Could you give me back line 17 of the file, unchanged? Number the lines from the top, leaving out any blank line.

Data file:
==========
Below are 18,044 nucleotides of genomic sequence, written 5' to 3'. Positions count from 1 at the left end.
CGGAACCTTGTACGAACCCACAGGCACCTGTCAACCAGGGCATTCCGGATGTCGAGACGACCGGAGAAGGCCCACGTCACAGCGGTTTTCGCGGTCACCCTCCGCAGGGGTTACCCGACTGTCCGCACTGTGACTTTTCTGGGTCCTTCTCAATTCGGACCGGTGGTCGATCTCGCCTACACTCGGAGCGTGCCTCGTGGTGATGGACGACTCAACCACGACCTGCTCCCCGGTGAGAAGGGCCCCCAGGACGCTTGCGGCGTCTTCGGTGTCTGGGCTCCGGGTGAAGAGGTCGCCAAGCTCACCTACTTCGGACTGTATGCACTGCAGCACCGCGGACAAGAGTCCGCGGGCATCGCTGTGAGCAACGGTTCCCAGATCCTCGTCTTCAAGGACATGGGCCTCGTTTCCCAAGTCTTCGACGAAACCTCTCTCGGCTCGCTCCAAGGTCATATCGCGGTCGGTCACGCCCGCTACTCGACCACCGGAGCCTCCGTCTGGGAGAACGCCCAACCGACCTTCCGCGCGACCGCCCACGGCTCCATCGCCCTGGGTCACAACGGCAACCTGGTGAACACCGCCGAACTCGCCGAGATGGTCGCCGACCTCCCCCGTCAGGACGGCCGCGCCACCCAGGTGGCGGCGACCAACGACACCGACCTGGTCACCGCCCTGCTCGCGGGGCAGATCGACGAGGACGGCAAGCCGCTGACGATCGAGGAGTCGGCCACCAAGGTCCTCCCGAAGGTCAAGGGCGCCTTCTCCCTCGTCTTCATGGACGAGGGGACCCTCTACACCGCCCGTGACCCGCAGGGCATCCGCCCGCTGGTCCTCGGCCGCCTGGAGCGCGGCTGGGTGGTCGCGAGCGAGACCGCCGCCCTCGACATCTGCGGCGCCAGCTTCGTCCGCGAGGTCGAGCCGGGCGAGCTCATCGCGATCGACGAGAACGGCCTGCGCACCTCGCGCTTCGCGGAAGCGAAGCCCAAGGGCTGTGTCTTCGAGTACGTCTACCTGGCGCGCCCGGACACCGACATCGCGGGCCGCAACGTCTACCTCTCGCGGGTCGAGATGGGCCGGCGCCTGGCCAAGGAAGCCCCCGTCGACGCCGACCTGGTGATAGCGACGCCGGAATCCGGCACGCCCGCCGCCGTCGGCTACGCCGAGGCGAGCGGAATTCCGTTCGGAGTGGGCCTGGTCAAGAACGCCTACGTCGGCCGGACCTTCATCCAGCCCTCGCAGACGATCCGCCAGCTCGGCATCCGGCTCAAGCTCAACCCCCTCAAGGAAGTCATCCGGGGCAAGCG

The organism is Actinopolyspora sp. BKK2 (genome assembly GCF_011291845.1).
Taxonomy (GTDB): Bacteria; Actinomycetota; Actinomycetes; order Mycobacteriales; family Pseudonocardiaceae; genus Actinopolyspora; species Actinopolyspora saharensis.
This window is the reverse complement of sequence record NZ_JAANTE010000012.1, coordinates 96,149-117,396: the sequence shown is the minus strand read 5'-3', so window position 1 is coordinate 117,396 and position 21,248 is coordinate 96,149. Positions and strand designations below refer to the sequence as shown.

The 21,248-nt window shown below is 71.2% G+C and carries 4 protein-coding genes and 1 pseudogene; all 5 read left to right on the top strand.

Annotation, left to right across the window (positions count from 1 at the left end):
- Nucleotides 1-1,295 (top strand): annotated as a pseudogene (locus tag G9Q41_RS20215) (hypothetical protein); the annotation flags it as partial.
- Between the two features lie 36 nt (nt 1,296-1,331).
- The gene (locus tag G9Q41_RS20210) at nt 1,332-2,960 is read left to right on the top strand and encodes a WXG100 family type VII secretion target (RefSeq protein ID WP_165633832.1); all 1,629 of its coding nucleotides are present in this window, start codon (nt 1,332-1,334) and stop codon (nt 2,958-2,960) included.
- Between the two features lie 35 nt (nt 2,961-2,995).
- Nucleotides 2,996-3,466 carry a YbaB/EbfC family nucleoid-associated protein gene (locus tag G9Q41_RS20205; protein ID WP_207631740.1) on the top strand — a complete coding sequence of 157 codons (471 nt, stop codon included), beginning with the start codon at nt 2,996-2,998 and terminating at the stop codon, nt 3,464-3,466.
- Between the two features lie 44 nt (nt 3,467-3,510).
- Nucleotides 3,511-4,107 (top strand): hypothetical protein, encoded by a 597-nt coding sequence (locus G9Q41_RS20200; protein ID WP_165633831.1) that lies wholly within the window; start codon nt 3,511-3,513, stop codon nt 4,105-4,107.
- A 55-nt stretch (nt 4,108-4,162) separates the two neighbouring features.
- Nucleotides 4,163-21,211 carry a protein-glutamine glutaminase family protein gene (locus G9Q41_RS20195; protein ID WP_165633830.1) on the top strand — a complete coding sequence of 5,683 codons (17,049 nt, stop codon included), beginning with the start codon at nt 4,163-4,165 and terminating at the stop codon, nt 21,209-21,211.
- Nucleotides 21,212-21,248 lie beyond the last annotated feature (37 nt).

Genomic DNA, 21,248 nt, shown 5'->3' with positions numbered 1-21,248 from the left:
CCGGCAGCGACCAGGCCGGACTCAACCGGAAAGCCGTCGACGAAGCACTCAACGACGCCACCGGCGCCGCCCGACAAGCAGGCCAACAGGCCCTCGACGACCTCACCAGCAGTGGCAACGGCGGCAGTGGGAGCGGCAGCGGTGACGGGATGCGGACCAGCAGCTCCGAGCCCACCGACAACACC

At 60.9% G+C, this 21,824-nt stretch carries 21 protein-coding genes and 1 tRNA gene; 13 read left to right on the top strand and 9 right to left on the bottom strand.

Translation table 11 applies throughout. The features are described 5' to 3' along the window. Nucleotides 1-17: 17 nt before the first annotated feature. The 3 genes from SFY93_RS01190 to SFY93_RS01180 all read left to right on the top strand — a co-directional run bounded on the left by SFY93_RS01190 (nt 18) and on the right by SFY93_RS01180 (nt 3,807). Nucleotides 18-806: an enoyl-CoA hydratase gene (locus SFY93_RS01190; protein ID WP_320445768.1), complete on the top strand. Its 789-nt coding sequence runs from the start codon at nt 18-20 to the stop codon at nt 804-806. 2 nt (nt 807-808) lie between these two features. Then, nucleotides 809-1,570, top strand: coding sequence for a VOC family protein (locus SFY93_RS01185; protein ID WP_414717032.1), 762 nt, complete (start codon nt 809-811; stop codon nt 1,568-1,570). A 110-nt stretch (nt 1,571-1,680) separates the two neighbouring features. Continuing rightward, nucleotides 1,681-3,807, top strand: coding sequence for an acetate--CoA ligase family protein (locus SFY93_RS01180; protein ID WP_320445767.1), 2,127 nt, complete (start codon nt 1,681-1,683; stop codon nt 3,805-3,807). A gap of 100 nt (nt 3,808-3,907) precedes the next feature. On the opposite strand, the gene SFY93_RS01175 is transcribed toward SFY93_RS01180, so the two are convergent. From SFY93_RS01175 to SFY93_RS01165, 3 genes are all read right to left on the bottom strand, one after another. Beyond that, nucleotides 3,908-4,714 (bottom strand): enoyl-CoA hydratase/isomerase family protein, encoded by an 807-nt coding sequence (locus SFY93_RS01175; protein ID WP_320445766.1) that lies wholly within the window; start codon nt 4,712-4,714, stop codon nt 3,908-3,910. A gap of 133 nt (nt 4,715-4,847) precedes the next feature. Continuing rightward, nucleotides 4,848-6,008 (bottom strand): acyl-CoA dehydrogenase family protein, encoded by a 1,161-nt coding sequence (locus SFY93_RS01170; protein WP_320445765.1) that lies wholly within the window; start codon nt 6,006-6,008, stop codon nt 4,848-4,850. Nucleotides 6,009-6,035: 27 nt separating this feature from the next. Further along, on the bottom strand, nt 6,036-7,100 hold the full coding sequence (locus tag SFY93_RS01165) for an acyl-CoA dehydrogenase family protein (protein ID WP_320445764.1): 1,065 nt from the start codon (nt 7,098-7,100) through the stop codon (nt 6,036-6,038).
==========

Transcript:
- Nucleotides 21,212-21,248 lie beyond the last annotated feature (37 nt).